It has things that we just took out because we felt, ‘why does it even need to be in there?’ For example, there is no glove compartment because we do not think people wear gloves anymore when they drive, and if they do, I do not remember anybody putting them in a glove compartment.
So we said, 'let us forget about that and let us just make a lot of great storage space.' One of the things in the Pear is we do not have any movable parts except for the seats and steering wheel. We do not have the centre console, those are all expensive things and we just said, 'let us throw that out and let us make some other things.'
You talked in the Q2s about discussions with potential partners. Can you say any more about what sort of firms you are talking to and how those discussions are currently going?
Fisker: We have got three great vehicles. We have got a lot of people interested in them. So, what we are looking for is a partner that can help us bring them faster to market.
We are talking to multiple [parties], so I cannot really say anything yet about who it will be, because we have not decided. But our objective is, ‘how can we get our vehicles quicker to market, as quick as possible?’
The second objective is if there are some synergies with a partner — maybe we share some of our technology, maybe some of our platforms, whatever it might be. I think what has changed with electric cars and customers is that it makes a lot more sense to share when you are in the electric car industry.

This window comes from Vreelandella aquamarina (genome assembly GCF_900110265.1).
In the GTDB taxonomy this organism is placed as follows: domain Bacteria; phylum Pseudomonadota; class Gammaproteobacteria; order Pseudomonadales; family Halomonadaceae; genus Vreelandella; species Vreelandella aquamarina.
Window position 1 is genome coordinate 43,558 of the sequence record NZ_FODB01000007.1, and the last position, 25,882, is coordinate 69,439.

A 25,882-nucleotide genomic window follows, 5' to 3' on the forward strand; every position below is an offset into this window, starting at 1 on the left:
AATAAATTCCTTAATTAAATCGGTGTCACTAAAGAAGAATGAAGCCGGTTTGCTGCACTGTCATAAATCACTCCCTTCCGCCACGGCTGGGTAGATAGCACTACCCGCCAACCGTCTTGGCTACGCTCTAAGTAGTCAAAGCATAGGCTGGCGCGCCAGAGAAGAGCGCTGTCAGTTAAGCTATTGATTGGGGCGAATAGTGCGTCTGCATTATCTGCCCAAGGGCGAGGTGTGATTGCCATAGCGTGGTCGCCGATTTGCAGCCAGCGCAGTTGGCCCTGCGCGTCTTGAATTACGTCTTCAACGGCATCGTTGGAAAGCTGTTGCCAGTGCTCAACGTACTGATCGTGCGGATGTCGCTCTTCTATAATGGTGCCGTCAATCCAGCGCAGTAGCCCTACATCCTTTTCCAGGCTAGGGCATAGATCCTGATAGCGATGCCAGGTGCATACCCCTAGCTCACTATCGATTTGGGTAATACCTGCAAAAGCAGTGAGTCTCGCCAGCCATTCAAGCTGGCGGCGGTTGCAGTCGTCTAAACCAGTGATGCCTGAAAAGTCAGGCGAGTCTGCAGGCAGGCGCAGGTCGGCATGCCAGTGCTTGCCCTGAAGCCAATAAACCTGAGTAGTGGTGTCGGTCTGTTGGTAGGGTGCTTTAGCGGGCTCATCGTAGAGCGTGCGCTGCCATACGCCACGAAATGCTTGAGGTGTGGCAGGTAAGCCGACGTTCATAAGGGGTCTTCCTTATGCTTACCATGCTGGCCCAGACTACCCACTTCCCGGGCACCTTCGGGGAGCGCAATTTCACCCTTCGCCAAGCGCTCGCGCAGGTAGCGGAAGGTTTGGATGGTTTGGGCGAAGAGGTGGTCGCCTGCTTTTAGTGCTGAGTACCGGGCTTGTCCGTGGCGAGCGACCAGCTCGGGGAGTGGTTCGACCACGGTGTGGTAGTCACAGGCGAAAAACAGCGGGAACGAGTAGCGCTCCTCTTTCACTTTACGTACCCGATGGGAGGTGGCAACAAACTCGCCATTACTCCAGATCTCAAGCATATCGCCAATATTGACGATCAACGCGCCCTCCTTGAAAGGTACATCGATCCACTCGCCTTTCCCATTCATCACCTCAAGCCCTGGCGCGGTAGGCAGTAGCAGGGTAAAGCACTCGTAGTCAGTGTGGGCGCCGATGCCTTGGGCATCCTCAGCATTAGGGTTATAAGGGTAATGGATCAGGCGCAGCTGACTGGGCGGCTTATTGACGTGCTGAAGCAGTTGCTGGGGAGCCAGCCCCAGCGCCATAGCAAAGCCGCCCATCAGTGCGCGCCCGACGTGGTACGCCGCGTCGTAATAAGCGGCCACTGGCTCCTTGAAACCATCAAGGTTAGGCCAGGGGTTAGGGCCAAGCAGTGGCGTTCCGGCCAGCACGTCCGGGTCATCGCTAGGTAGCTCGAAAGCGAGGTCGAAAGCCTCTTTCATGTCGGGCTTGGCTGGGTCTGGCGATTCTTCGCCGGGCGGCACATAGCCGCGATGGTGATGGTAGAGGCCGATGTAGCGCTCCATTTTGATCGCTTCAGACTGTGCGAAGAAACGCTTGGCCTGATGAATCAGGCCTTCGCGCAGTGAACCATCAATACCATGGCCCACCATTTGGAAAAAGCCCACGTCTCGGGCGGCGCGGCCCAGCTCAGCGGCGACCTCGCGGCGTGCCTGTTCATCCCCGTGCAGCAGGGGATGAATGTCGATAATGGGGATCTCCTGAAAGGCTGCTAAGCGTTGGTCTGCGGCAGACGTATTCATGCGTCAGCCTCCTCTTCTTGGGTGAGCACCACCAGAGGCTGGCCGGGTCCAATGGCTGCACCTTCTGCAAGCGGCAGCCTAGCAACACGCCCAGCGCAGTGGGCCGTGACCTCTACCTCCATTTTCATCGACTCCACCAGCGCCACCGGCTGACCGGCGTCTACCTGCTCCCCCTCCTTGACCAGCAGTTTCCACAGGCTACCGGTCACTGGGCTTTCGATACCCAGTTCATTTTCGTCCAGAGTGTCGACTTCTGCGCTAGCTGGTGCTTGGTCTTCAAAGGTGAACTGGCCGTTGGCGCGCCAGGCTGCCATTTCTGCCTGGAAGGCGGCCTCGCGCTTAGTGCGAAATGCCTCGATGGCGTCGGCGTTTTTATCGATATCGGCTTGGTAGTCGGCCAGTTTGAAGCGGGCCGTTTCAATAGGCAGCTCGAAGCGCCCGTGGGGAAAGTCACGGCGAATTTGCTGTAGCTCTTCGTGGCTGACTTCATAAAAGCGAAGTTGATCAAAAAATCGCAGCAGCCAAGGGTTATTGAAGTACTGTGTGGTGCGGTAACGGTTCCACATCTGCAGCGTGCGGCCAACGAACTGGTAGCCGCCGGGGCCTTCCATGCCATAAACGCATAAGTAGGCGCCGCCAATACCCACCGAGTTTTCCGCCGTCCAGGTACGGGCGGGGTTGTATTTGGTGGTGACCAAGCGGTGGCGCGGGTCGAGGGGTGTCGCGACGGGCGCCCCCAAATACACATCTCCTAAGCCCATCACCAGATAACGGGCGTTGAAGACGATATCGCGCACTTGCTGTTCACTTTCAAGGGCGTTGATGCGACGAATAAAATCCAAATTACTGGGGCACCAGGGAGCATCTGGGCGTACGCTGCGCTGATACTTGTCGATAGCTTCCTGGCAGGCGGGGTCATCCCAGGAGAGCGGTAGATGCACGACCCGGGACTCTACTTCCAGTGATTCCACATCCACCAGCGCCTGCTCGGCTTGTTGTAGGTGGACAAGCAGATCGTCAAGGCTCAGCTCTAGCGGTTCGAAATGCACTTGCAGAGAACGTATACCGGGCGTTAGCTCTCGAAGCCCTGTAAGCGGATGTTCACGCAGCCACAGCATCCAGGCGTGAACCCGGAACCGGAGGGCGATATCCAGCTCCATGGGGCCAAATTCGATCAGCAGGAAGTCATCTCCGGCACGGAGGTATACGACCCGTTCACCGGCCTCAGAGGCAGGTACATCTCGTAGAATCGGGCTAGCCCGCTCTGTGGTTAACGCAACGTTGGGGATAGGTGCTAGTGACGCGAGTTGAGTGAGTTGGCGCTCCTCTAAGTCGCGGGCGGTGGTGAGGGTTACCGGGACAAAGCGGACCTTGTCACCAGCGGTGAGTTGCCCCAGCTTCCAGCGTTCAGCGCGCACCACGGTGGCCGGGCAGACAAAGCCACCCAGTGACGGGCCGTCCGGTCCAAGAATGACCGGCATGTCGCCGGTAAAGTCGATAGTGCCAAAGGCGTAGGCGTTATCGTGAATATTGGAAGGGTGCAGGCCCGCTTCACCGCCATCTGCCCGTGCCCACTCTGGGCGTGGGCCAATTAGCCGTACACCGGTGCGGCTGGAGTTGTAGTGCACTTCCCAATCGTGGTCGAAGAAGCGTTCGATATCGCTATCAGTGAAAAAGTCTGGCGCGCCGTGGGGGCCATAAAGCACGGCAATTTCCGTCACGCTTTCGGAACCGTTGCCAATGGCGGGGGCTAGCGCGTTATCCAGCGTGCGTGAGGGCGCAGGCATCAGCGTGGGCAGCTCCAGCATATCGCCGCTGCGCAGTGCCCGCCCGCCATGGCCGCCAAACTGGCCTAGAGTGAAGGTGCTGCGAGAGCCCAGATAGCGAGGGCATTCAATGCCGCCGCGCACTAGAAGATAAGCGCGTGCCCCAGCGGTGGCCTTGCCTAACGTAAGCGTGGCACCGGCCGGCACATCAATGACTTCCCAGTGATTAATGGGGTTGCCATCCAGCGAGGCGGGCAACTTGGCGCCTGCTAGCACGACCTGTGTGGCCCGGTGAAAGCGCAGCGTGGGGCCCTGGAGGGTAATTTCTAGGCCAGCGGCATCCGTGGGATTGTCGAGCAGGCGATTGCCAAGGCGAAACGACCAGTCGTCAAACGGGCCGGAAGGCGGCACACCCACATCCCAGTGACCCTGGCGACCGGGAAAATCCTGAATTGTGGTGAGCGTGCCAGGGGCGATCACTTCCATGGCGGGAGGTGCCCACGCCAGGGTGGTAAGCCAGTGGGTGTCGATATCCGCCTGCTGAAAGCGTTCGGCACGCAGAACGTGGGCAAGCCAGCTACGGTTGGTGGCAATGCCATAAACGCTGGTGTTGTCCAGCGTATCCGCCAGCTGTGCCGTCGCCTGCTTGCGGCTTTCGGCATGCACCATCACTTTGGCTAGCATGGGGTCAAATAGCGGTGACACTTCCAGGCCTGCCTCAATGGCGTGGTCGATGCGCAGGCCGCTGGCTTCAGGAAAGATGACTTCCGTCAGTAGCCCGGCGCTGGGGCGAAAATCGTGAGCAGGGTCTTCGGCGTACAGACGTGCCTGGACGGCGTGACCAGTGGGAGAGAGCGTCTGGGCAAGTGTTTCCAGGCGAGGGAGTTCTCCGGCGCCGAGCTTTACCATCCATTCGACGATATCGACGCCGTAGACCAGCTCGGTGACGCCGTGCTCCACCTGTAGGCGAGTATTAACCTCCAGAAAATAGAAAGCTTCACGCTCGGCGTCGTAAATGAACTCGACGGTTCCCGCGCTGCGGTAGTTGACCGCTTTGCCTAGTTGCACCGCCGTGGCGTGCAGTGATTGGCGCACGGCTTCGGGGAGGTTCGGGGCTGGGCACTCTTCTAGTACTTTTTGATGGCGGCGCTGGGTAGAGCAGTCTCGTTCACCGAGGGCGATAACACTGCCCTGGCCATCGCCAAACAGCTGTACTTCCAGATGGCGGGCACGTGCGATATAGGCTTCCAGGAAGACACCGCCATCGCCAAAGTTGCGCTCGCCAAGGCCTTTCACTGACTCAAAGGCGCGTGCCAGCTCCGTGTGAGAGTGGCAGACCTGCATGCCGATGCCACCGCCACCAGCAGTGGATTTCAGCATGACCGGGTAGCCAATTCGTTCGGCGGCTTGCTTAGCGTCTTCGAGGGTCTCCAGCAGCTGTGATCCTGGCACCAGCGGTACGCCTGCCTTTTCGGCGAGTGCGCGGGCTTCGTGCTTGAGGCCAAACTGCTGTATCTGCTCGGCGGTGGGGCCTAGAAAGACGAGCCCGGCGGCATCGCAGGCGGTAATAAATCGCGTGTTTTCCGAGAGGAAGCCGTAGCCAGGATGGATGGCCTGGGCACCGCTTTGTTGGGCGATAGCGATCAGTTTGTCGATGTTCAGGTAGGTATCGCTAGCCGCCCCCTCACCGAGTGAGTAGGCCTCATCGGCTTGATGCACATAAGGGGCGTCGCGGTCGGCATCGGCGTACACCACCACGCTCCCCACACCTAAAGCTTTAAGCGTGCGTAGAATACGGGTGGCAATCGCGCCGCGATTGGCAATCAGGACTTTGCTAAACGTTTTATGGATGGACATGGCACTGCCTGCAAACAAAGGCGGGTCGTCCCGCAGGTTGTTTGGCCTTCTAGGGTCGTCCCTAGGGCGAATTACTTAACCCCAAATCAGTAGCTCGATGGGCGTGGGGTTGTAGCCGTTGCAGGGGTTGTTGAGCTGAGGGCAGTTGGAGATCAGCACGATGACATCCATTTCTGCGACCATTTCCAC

Because, in the old days, when you thought about a gasoline car, you thought, ‘oh, my engine sounds different than that guy's engine.’ For an electric car, nobody can hear anything. And the battery is a battery. We are sharing cells [because] there is nobody making their own battery cells. I mean, you might be making them, but it is either Panasonic, LG Chem, Catl, Samsung, it is the same cells.
So, there is a point where certain things can be shared and therefore you can scale and lower the cost. One of the things everybody in the industry wants and needs to do is lower the cost of the electric car.
Right now, if you go out and look at electric cars, there are a lot of cool ones but they are all very expensive. So how do we get to the lower price and get that market?
Because that market has not really been developed yet. That is going to be the next big milestone.